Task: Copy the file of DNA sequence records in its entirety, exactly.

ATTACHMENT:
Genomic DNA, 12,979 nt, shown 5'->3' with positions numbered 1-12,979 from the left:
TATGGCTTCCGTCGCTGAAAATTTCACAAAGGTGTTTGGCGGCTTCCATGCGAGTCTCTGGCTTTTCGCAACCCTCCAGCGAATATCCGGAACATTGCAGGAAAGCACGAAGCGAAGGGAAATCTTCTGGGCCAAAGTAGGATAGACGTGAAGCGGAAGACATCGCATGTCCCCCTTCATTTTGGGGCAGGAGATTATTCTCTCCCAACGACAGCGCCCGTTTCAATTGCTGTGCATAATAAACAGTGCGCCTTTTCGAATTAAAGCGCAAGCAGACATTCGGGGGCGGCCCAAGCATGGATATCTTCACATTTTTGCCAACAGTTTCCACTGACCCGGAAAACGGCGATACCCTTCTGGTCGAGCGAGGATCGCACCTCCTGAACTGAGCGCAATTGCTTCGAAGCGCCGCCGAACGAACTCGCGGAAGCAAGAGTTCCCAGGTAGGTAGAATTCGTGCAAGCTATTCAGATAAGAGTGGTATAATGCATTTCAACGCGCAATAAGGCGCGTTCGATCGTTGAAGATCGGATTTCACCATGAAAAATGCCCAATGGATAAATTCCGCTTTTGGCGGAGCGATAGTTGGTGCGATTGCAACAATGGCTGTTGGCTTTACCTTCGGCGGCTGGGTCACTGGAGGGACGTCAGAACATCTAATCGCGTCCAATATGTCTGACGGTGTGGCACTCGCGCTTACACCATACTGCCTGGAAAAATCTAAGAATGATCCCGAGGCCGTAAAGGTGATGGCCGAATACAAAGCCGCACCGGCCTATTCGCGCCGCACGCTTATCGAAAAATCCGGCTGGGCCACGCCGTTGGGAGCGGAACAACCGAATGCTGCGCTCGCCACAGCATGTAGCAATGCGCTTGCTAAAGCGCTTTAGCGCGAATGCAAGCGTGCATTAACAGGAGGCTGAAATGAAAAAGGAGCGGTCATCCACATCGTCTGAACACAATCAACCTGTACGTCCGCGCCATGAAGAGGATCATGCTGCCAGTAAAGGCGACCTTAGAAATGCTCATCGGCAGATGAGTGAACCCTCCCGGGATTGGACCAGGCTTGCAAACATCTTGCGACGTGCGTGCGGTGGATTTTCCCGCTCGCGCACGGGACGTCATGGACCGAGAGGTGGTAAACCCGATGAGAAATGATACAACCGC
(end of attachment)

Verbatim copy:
Genomic DNA, 12,979 nt, shown 5'->3' with positions numbered 1-12,979 from the left:
TATGGCTTCCGTCGCTGAAAATTTCACAAAGGTGTTTGGCGGCTTCCATGCGAGTCTCTGGCTTTTCGCAACCCTCCAGCGAATATCCGGAACATTGCAGGAAAGCACGAAGCGAAGGGAAATCTTCTGGGCCAAAGTAGGATAGACGTGAAGCGGAAGACATCGCATGTCCCCCTTCATTTTGGGGCAGGAGATTATTCTCTCCCAACGACAGCGCCCGTTTCAATTGCTGTGCATAATAAACAGTGCGCCTTTTCGAATTAAAGCGCAAGCAGACATTCGGGGGCGGCCCAAGCATGGATATCTTCACATTTTTGCCAACAGTTTCCACTGACCCGGAAAACGGCGATACCCTTCTGGTCGAGCGAGGATCGCACCTCCTGAACTGAGCGCAATTGCTTCGAAGCGCCGCCGAACGAACTCGCGGAAGCAAGAGTTCCCAGGTAGGTAGAATTCGTGCAAGCTATTCAGATAAGAGTGGTATAATGCATTTCAACGCGCAATAAGGCGCGTTCGATCGTTGAAGATCGGATTTCACCATGAAAAATGCCCAATGGATAAATTCCGCTTTTGGCGGAGCGATAGTTGGTGCGATTGCAACAATGGCTGTTGGCTTTACCTTCGGCGGCTGGGTCACTGGAGGGACGTCAGAACATCTAATCGCGTCCAATATGTCTGACGGTGTGGCACTCGCGCTTACACCATACTGCCTGGAAAAATCTAAGAATGATCCCGAGGCCGTAAAGGTGATGGCCGAATACAAAGCCGCACCGGCCTATTCGCGCCGCACGCTTATCGAAAAATCCGGCTGGGCCACGCCGTTGGGAGCGGAACAACCGAATGCTGCGCTCGCCACAGCATGTAGCAATGCGCTTGCTAAAGCGCTTTAGCGCGAATGCAAGCGTGCATTAACAGGAGGCTGAAATGAAAAAGGAGCGGTCATCCACATCGTCTGAACACAATCAACCTGTACGTCCGCGCCATGAAGAGGATCATGCTGCCAGTAAAGGCGACCTTAGAAATGCTCATCGGCAGATGAGTGAACCCTCCCGGGATTGGACCAGGCTTGCAAACATCTTGCGACGTGCGTGCGGTGGATTTTCCCGCTCGCGCACGGGACGTCATGGACCGAGAGGTGGTAAACCCGATGAGAAATGATACAACCGC